The Emotion of Choices
All choices involve emotion. The inner sense you have that one option is better than another is the result of the emotional coloration, or valence, you give to each option. Options which trigger our most positive reactions are the ones we end up choosing. A strong positive valance makes us comfortable with our choice. A negative valence tells us what to avoid.
Emotion is the voice of experience, whispering in our ear and pushing us towards a particular option. Our emotional responses both frame our choices and guide us what action to take within that frame. This means that emotions are the essential guide helping you to a better USMLE result if properly attuned. They are also the culprit that hold you back if they are out of tune.
Not just Test Anxiety
When first thinking about emotion and the USMLE or any other standardized exam, most people think about “test anxiety”. Certainly test anxiety hurts your score. If you have high anxiety it is hard to concentrate and cognitive processing is disrupted. When you can’t focus and can’t think straight, it is almost impossible to apply all of the knowledge you have learned.
For people who suffer from test anxiety, the entire exam has a strong negative valance. This global negative overwhelms and positive or negative reaction to individual options. The entire exam is a negative. The push is to simply leave the exam, not to engage the presented options in a way that facilitates choice. The details of options may not even be seen and any positive valences they carry are swept away in the test anxiety flood.
But even for those without inhibiting test anxiety, emotion still controls your exam result. Because the valence of an option controls our choices, understanding the process by which these valences are established is critical to understanding why we make the choices we make. And understanding the process is the first step to learning to do it better.
Sources of our Choices
The valences we give options presented on an exam can come from a number of different sources.
Familiarity: We feel more positive about something we have seen before. If you look down over a set of presented options and recognize something you have studied, that recognition provides a positive valence inducing a desire to select that option.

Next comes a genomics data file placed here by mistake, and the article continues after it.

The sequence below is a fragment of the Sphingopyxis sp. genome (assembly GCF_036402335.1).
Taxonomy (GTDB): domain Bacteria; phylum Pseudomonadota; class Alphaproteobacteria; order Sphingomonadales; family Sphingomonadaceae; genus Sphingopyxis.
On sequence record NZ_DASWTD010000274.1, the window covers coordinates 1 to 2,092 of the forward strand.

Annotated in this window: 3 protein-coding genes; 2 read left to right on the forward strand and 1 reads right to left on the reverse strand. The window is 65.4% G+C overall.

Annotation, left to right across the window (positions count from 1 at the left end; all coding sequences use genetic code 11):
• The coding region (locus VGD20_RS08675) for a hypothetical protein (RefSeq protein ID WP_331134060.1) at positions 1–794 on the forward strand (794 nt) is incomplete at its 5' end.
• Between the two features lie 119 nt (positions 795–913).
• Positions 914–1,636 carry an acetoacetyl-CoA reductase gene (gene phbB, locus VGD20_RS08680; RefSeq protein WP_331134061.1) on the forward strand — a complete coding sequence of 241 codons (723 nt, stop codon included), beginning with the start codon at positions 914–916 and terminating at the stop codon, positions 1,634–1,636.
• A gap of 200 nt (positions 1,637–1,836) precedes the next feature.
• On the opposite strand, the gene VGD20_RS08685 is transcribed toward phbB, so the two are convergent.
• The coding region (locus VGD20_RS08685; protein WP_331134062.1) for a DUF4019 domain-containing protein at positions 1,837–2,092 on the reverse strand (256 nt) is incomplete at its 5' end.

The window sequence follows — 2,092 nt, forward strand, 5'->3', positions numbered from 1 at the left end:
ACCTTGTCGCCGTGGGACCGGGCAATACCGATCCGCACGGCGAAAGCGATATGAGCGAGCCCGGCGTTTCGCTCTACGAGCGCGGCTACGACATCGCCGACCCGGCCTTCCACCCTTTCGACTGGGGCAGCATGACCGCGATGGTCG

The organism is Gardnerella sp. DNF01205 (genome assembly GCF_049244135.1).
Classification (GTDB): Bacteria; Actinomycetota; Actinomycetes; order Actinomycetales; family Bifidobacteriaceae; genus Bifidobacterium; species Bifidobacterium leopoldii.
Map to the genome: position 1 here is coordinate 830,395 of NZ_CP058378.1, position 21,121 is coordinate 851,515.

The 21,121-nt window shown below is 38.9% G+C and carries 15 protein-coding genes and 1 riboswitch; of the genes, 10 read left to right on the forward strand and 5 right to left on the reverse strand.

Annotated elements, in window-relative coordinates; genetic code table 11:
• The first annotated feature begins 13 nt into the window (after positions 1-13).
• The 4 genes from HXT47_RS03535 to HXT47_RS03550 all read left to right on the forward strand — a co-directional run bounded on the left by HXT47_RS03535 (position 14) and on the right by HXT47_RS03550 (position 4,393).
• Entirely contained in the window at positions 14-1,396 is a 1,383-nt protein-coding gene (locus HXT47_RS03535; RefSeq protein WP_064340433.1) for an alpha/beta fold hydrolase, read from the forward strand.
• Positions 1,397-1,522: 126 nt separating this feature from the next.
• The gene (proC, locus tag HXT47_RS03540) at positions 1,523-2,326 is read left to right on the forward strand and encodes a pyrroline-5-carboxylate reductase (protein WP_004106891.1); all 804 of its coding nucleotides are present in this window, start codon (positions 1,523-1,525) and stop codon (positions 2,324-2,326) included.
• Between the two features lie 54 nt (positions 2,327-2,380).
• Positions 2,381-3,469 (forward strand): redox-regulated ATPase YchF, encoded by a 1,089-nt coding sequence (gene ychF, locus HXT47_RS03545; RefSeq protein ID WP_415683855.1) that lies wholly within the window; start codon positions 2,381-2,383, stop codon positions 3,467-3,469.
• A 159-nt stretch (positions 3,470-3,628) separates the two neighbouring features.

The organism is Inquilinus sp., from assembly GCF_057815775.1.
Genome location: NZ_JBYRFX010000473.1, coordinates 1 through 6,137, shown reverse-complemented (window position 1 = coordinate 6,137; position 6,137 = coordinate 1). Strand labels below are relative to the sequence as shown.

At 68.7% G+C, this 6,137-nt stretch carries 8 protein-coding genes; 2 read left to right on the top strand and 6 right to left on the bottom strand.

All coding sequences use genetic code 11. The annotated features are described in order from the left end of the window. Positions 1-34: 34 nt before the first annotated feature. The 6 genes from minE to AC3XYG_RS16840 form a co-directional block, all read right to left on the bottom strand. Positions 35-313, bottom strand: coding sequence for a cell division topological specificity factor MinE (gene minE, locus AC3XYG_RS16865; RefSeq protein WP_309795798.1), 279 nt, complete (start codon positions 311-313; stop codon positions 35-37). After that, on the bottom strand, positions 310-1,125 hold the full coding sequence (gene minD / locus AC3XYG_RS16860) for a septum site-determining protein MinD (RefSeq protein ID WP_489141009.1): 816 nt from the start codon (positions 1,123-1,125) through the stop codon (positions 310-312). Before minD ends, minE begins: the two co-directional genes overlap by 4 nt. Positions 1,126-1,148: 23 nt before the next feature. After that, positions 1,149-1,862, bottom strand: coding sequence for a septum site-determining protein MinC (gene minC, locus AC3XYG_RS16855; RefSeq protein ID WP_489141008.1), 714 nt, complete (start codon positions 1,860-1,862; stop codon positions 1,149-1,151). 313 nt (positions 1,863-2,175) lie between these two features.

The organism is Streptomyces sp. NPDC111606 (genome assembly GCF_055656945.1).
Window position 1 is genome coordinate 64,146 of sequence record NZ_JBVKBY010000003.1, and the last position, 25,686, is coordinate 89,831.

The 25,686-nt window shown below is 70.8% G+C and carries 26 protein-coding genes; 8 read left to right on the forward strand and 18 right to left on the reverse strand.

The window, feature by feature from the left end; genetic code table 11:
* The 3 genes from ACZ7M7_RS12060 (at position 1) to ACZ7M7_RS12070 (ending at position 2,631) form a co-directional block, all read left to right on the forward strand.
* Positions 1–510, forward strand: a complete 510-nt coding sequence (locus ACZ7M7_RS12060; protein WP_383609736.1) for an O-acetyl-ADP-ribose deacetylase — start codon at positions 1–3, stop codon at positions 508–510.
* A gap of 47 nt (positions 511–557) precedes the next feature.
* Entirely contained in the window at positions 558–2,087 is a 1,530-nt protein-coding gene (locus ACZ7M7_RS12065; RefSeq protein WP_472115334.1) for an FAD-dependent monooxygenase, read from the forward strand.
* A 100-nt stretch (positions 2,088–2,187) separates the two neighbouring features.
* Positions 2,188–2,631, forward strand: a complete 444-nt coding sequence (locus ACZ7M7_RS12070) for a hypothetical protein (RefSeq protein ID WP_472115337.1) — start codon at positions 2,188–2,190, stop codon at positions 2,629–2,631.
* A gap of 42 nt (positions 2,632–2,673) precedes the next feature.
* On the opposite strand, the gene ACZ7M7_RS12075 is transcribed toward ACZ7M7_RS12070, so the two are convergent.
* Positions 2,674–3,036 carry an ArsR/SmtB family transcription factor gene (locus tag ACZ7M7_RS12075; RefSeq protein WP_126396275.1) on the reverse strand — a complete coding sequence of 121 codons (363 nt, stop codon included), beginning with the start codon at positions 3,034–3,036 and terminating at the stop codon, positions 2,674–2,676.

In medical school where you are presented with or directed to a defined set of knowledge, familiarity can be a useful exam aid. On option which you recognize is likely to be one in the body of material you just studied for the exam you are taking and, therefore, has an increased probability of being the correct answer.
Availability: Associations which come quickly to mind require less effort, simplify our world, and give us a more positive feeling. Everything we encounter triggers association within us. Those associations which come most readily to mind are those which are likely to be more dominant, and to carry the most positive valences.
In medical school, where you have reviewed a finite body of knowledge just prior to your exam, availability is likely to help you grab onto the right answer. If you have studied well, then the content you have most recently studied will come to mind most readily.
Medical School vs. the USMLE
However, what works in medical school does not work very well on the USMLE. When the teachers are the testers, the valence of familiarity helps select the right option. When a test covers a defined, finite set of knowledge, such as a single subject or one organ system, availability, primed by what is most recently studied provides the critical valence.
The USMLE is both more comprehensive and more integrated than most, if not all, of the exams you faced in medical school. The set of material to be tested is vast and taken from a variety of sources. The presentation of that material is often unique to the test-takers experience. Because of these differences familiarity and availability are not likely to provide the proper valences.
Instead, the emotional valence of each option must be assigned by the assessment of the data presented in the stem of the test question. Each USMLE question presents a set of information scattered through the question stem like the pieces of a puzzle. The student’s cognitive task is to gather these pieces, assemble them to solve the puzzle, and then, in a flash of insight, recognize the picture provided. To select the best answer, the valances of the options must come from the clues provided in the question stem.
Analysis, not recognition is, therefore, the key. Unlike many medical school exams where the emotional response to the options guides the student to the answer, on the USMLE, the question stem, not the options themselves must be the focus. The question sets the frame, both cognitively and emotionally. The value of each presented option is determined by the context of the question stem, not the student’s sense of familiarity or availability.
This means that if you are used to answering questions on medical school exams, you will have to modify your process for assessing and answering USMLE questions. The valences you carry into the exam will not provide sufficient direction. You will have to adapt to getting the value of each option from the information provided in each question.
You learn this new process by practice. Doing practice questions helps to assess your knowledge level, but also offers an arena for you to develop an approach to questions that is more likely to lead to the best USMLE answers. Take the time to get the process right. Getting the right source of emotional valence on your USMLE questions will lead you to the ultimate emotional valence we call success.
Steven R. Daugherty, Ph.D.